In accomplishing these and other objectives of the invention, the device consists of a pressure vessel into an open end of which is inserted a squib that is capable of being activated by an appropriate signal. The device contains all of the primary and secondary ignition pyrotechnics. The open end of the pressure vessel of the device is closed by the presence of the squib which fits closely with the pressure vessel walls. The pressure vessel of the device has a necked region in its length which forms a plenum region when mated to the second pressure vessel containing the gas generating materials, etc. The circumference of the pressure vessel of the device is ported in such a way as to allow the walls of the squib to shear or swell out when the squib is fired. The effluent of the squib is transferred out through the breaches created at the ported locations and into the plenum region. The porting is arranged so as to reduce the possibility of creating thrust by the jetting effluent. The effluent in the plenum region then breaches similar ports incorporated into the pressure vessel that contains gas generating material and other elements. The effluent then disperses into the latter pressure vessel and ignites the gas generating materials. The two pressure vessels are closely fitted so as to discourage effluent from exiting at their interface surface. Small amounts of effluent or gas may pass through the interface without adversely affecting the performance of the inflator.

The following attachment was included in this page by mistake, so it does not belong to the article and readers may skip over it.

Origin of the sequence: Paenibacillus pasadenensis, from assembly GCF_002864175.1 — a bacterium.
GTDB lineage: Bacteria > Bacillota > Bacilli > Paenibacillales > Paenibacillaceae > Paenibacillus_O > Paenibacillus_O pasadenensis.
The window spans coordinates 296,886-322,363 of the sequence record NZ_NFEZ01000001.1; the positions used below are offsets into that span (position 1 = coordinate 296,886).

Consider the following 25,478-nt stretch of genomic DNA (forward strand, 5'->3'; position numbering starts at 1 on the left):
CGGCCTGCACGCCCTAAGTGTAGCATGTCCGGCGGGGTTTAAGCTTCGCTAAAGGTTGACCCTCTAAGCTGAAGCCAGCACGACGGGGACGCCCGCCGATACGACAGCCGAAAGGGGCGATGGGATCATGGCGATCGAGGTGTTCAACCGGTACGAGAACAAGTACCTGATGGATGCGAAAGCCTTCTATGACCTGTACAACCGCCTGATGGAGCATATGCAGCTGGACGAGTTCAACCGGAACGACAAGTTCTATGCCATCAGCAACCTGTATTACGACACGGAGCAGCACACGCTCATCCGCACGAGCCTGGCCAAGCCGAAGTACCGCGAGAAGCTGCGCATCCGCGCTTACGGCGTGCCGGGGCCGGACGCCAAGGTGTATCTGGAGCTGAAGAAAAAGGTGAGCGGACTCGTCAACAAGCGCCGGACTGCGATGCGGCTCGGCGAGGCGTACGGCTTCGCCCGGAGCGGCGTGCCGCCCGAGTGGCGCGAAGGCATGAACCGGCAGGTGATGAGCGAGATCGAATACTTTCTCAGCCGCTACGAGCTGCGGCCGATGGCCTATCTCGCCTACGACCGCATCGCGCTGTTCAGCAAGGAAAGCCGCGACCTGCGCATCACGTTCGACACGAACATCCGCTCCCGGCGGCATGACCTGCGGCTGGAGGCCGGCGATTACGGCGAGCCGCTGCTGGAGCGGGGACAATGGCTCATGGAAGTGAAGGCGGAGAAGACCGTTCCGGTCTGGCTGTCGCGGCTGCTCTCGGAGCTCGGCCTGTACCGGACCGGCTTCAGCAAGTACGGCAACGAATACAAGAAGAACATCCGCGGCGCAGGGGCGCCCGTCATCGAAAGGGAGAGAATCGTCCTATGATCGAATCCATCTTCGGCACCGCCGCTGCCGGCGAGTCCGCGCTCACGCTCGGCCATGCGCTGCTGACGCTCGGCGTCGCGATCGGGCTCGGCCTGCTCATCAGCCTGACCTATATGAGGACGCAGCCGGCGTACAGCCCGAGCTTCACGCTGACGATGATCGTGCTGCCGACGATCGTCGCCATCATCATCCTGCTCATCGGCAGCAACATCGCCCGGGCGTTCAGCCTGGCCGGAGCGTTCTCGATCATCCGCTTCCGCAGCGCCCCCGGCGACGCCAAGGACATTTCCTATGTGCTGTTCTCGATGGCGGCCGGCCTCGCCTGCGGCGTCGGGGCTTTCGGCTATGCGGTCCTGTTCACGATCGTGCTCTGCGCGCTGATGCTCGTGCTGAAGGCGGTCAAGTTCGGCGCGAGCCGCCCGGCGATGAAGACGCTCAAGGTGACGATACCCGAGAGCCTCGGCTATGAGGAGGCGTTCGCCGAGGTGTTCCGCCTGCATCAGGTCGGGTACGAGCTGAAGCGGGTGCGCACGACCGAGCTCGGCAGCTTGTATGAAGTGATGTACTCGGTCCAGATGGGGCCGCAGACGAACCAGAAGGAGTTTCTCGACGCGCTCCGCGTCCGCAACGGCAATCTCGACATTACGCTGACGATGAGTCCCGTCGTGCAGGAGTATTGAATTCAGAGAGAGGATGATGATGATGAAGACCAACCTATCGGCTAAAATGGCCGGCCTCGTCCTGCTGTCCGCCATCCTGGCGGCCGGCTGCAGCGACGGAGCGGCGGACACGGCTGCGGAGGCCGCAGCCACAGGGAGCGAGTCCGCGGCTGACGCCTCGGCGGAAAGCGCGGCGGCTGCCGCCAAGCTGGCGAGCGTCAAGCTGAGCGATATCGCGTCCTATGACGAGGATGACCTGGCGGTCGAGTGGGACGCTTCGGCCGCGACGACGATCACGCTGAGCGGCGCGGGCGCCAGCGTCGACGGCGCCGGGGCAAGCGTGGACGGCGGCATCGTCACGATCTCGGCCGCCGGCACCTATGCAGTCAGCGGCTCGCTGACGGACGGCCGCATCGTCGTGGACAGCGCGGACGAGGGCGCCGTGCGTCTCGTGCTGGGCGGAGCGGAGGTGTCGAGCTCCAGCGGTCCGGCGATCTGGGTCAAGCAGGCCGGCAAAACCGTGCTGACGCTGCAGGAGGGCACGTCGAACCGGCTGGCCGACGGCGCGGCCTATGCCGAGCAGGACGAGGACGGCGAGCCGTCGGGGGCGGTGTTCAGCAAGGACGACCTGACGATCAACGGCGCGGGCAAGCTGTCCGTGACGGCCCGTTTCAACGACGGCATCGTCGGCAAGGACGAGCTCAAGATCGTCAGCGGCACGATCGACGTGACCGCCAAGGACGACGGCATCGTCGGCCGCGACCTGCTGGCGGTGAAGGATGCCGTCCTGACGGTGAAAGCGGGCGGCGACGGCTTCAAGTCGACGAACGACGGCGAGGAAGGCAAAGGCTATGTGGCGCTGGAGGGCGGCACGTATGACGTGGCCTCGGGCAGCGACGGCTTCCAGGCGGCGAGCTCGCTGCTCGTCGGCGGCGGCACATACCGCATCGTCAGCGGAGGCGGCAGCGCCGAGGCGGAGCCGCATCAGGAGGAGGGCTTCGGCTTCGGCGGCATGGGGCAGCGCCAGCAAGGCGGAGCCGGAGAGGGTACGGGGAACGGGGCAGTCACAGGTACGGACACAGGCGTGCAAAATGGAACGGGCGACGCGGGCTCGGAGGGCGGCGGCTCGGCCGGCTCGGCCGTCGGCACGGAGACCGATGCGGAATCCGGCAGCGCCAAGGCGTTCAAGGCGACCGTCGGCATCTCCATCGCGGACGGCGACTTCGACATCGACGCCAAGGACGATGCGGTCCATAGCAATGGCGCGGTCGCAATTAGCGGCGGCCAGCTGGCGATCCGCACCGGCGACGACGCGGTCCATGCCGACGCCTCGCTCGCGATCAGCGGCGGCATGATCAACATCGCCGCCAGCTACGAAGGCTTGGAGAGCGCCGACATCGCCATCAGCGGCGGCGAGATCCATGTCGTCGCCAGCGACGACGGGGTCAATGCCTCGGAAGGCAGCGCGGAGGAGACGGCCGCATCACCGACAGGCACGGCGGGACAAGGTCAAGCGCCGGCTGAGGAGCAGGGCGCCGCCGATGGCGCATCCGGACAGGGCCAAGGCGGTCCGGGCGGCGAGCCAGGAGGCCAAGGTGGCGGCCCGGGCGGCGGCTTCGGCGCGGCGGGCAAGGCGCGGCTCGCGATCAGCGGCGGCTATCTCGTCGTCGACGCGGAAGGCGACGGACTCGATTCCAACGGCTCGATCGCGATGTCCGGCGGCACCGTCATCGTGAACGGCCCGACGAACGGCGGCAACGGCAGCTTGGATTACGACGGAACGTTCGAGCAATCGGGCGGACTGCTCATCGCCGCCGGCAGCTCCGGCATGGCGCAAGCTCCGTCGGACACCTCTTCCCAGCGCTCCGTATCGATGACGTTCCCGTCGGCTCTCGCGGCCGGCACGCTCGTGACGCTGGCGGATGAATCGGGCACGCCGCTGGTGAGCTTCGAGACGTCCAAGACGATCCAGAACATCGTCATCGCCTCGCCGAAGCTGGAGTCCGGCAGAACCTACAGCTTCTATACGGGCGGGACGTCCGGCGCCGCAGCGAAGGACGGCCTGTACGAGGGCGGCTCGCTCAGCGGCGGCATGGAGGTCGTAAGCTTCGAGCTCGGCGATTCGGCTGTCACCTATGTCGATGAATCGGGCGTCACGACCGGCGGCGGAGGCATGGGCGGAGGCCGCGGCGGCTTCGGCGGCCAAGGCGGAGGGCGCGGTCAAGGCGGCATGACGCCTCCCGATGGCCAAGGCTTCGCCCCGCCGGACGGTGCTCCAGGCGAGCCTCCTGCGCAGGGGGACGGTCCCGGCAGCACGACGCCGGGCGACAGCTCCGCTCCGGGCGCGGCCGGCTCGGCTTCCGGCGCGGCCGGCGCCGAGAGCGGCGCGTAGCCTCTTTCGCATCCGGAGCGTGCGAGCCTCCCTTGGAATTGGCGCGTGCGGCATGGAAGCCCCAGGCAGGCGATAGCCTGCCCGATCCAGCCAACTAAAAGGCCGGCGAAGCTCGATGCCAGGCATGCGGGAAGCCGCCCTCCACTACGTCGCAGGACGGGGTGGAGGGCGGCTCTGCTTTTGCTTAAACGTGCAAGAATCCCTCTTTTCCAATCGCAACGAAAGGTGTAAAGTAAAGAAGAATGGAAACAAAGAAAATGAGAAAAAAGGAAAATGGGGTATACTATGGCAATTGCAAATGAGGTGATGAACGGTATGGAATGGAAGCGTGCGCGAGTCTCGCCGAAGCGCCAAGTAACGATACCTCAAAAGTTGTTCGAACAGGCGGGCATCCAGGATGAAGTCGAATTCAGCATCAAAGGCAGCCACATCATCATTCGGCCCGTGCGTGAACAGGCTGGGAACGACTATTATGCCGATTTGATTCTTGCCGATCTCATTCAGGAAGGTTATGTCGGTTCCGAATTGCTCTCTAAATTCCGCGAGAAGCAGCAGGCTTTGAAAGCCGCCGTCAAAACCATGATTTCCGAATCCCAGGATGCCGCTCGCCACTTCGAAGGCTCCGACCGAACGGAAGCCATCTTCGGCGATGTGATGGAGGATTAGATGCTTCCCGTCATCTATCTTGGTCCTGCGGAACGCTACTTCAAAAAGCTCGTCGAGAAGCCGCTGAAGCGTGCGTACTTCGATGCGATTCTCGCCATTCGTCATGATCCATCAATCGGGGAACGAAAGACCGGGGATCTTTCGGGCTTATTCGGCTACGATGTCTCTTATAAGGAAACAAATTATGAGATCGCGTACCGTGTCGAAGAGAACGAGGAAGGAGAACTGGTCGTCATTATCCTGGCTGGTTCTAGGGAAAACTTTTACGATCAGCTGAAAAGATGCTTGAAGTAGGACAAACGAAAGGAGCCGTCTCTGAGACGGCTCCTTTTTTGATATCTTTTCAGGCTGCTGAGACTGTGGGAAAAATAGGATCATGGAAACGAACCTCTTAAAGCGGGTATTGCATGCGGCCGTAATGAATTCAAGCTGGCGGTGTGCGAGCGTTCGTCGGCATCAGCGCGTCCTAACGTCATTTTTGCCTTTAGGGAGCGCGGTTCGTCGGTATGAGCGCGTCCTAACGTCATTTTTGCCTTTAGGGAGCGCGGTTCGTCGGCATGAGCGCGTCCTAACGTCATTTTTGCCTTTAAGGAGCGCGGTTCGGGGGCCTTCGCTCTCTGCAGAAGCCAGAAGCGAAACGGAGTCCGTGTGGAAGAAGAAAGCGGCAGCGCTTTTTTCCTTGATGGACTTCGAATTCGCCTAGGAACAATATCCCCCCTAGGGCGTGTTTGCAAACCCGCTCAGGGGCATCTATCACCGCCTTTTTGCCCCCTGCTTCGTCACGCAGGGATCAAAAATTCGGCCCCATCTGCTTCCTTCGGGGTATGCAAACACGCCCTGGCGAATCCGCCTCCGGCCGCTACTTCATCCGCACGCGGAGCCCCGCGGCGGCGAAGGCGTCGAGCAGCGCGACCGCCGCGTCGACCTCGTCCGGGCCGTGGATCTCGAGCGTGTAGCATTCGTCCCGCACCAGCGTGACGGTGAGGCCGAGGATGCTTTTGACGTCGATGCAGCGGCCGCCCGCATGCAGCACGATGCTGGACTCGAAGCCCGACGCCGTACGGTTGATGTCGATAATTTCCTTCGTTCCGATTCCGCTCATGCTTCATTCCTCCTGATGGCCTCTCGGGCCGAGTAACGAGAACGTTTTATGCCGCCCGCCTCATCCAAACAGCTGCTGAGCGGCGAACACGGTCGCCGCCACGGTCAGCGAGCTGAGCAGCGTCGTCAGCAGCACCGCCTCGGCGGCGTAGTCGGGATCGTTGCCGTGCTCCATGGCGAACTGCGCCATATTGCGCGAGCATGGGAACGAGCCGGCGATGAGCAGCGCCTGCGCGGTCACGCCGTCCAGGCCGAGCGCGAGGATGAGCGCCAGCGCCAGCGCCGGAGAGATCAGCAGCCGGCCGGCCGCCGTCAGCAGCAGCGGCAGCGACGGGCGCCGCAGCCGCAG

Inasmuch as the two pressure vessels are independent of each other, it is desirable that the igniter pressure vessel should be thrust neutral, having a net thrust of zero. If the igniter pressure vessel is not thrust neutral, it will tend to eject itself from the center of the secondary pressure vessel. A nonthrust neutral igniter vessel would require implementation of devices to retain the vessel during operation.